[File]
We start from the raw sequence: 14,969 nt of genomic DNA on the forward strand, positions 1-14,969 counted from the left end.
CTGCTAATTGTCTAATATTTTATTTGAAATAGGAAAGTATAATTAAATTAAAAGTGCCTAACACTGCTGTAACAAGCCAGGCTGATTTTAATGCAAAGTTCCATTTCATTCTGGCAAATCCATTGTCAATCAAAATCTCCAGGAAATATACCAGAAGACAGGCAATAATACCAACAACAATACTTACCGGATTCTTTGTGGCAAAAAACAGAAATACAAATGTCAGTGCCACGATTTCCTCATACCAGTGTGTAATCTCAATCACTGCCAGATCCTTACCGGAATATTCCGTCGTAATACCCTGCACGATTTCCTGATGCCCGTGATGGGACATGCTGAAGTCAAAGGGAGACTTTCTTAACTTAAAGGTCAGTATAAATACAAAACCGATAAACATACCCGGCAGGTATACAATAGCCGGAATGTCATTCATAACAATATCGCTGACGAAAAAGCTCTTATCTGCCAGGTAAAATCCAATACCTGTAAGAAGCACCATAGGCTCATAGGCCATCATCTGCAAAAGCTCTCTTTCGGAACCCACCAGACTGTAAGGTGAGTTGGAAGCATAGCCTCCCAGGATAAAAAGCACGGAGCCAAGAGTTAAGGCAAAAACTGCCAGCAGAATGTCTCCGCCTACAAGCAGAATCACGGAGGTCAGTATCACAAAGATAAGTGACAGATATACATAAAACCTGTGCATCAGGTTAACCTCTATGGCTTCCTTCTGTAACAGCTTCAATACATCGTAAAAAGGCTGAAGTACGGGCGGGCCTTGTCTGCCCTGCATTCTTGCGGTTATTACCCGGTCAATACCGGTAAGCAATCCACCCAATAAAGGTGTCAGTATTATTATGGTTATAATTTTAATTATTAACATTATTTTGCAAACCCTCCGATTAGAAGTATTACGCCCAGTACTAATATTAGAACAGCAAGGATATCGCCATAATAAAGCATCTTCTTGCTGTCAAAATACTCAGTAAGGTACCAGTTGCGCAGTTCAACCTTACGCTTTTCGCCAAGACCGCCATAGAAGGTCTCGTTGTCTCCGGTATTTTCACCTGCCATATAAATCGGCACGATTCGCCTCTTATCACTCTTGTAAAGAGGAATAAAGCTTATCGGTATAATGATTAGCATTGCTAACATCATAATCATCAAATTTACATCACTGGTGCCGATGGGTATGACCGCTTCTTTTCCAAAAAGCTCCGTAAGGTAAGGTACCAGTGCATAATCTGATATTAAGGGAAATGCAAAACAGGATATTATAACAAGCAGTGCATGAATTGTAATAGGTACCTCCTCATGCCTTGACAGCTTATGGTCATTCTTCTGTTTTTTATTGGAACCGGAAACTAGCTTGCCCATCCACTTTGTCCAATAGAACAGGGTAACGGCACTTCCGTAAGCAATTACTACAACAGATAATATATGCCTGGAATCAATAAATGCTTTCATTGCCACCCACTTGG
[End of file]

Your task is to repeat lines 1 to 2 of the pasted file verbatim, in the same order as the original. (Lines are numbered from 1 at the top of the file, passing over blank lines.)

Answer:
We start from the raw sequence: 14,969 nt of genomic DNA on the forward strand, positions 1-14,969 counted from the left end.
CTGCTAATTGTCTAATATTTTATTTGAAATAGGAAAGTATAATTAAATTAAAAGTGCCTAACACTGCTGTAACAAGCCAGGCTGATTTTAATGCAAAGTTCCATTTCATTCTGGCAAATCCATTGTCAATCAAAATCTCCAGGAAATATACCAGAAGACAGGCAATAATACCAACAACAATACTTACCGGATTCTTTGTGGCAAAAAACAGAAATACAAATGTCAGTGCCACGATTTCCTCATACCAGTGTGTAATCTCAATCACTGCCAGATCCTTACCGGAATATTCCGTCGTAATACCCTGCACGATTTCCTGATGCCCGTGATGGGACATGCTGAAGTCAAAGGGAGACTTTCTTAACTTAAAGGTCAGTATAAATACAAAACCGATAAACATACCCGGCAGGTATACAATAGCCGGAATGTCATTCATAACAATATCGCTGACGAAAAAGCTCTTATCTGCCAGGTAAAATCCAATACCTGTAAGAAGCACCATAGGCTCATAGGCCATCATCTGCAAAAGCTCTCTTTCGGAACCCACCAGACTGTAAGGTGAGTTGGAAGCATAGCCTCCCAGGATAAAAAGCACGGAGCCAAGAGTTAAGGCAAAAACTGCCAGCAGAATGTCTCCGCCTACAAGCAGAATCACGGAGGTCAGTATCACAAAGATAAGTGACAGATATACATAAAACCTGTGCATCAGGTTAACCTCTATGGCTTCCTTCTGTAACAGCTTCAATACATCGTAAAAAGGCTGAAGTACGGGCGGGCCTTGTCTGCCCTGCATTCTTGCGGTTATTACCCGGTCAATACCGGTAAGCAATCCACCCAATAAAGGTGTCAGTATTATTATGGTTATAATTTTAATTATTAACATTATTTTGCAAACCCTCCGATTAGAAGTATTACGCCCAGTACTAATATTAGAACAGCAAGGATATCGCCATAATAAAGCATCTTCTTGCTGTCAAAATACTCAGTAAGGTACCAGTTGCGCAGTTCAACCTTACGCTTTTCGCCAAGACCGCCATAGAAGGTCTCGTTGTCTCCGGTATTTTCACCTGCCATATAAATCGGCACGATTCGCCTCTTATCACTCTTGTAAAGAGGAATAAAGCTTATCGGTATAATGATTAGCATTGCTAACATCATAATCATCAAATTTACATCACTGGTGCCGATGGGTATGACCGCTTCTTTTCCAAAAAGCTCCGTAAGGTAAGGTACCAGTGCATAATCTGATATTAAGGGAAATGCAAAACAGGATATTATAACAAGCAGTGCATGAATTGTAATAGGTACCTCCTCATGCCTTGACAGCTTATGGTCATTCTTCTGTTTTTTATTGGAACCGGAAACTAGCTTGCCCATCCACTTTGTCCAATAGAACAGGGTAACGGCACTTCCGTAAGCAATTACTACAACAGATAATATATGCCTGGAATCAATAAATGCTTTCATTGCCACCCACTTGG